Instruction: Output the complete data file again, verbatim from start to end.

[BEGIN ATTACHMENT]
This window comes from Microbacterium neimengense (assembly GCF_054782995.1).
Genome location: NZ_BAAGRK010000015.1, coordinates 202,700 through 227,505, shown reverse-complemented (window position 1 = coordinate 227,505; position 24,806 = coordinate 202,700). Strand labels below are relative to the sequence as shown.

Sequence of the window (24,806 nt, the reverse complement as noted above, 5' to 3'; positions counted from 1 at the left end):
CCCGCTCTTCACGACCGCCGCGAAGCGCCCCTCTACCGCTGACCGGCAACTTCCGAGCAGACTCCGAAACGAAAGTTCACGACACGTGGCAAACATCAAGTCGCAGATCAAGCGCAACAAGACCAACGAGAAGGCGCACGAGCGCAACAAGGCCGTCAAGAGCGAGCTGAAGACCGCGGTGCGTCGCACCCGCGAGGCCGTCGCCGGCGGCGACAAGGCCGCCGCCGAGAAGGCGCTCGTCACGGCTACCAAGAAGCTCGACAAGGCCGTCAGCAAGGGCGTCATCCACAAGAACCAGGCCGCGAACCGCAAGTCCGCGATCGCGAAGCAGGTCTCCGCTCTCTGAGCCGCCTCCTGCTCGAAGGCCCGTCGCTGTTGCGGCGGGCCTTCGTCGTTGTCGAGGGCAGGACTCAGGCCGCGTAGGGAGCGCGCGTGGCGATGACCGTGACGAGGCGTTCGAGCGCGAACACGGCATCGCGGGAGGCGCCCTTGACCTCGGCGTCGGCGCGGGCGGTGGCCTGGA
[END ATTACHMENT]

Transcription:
This window comes from Microbacterium neimengense (assembly GCF_054782995.1).
Genome location: NZ_BAAGRK010000015.1, coordinates 202,700 through 227,505, shown reverse-complemented (window position 1 = coordinate 227,505; position 24,806 = coordinate 202,700). Strand labels below are relative to the sequence as shown.

Sequence of the window (24,806 nt, the reverse complement as noted above, 5' to 3'; positions counted from 1 at the left end):
CCCGCTCTTCACGACCGCCGCGAAGCGCCCCTCTACCGCTGACCGGCAACTTCCGAGCAGACTCCGAAACGAAAGTTCACGACACGTGGCAAACATCAAGTCGCAGATCAAGCGCAACAAGACCAACGAGAAGGCGCACGAGCGCAACAAGGCCGTCAAGAGCGAGCTGAAGACCGCGGTGCGTCGCACCCGCGAGGCCGTCGCCGGCGGCGACAAGGCCGCCGCCGAGAAGGCGCTCGTCACGGCTACCAAGAAGCTCGACAAGGCCGTCAGCAAGGGCGTCATCCACAAGAACCAGGCCGCGAACCGCAAGTCCGCGATCGCGAAGCAGGTCTCCGCTCTCTGAGCCGCCTCCTGCTCGAAGGCCCGTCGCTGTTGCGGCGGGCCTTCGTCGTTGTCGAGGGCAGGACTCAGGCCGCGTAGGGAGCGCGCGTGGCGATGACCGTGACGAGGCGTTCGAGCGCGAACACGGCATCGCGGGAGGCGCCCTTGACCTCGGCGTCGGCGCGGGCGGTGGCCTGGA